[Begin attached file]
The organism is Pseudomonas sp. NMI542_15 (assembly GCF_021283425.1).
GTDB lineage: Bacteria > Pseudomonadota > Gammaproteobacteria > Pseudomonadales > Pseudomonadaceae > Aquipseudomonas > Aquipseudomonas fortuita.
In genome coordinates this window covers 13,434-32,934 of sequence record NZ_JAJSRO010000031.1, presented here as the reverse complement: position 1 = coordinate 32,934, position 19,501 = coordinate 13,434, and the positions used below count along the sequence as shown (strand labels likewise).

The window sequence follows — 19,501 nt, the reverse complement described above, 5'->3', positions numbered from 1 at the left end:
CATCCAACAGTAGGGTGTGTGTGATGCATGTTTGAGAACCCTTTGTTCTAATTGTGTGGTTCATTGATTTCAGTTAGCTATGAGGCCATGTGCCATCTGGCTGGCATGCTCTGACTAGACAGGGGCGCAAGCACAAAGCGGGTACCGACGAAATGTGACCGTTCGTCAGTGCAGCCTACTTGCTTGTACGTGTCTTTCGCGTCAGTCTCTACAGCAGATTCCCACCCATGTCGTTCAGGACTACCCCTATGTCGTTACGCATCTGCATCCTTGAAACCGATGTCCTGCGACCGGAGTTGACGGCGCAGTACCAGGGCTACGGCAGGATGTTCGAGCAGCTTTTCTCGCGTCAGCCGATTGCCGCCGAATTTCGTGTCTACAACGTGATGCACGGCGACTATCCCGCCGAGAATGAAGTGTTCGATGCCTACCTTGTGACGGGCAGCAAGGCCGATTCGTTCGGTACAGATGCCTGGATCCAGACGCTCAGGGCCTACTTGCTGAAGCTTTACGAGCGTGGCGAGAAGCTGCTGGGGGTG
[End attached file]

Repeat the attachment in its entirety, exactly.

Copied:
The organism is Pseudomonas sp. NMI542_15 (assembly GCF_021283425.1).
GTDB lineage: Bacteria > Pseudomonadota > Gammaproteobacteria > Pseudomonadales > Pseudomonadaceae > Aquipseudomonas > Aquipseudomonas fortuita.
In genome coordinates this window covers 13,434-32,934 of sequence record NZ_JAJSRO010000031.1, presented here as the reverse complement: position 1 = coordinate 32,934, position 19,501 = coordinate 13,434, and the positions used below count along the sequence as shown (strand labels likewise).

The window sequence follows — 19,501 nt, the reverse complement described above, 5'->3', positions numbered from 1 at the left end:
CATCCAACAGTAGGGTGTGTGTGATGCATGTTTGAGAACCCTTTGTTCTAATTGTGTGGTTCATTGATTTCAGTTAGCTATGAGGCCATGTGCCATCTGGCTGGCATGCTCTGACTAGACAGGGGCGCAAGCACAAAGCGGGTACCGACGAAATGTGACCGTTCGTCAGTGCAGCCTACTTGCTTGTACGTGTCTTTCGCGTCAGTCTCTACAGCAGATTCCCACCCATGTCGTTCAGGACTACCCCTATGTCGTTACGCATCTGCATCCTTGAAACCGATGTCCTGCGACCGGAGTTGACGGCGCAGTACCAGGGCTACGGCAGGATGTTCGAGCAGCTTTTCTCGCGTCAGCCGATTGCCGCCGAATTTCGTGTCTACAACGTGATGCACGGCGACTATCCCGCCGAGAATGAAGTGTTCGATGCCTACCTTGTGACGGGCAGCAAGGCCGATTCGTTCGGTACAGATGCCTGGATCCAGACGCTCAGGGCCTACTTGCTGAAGCTTTACGAGCGTGGCGAGAAGCTGCTGGGGGTG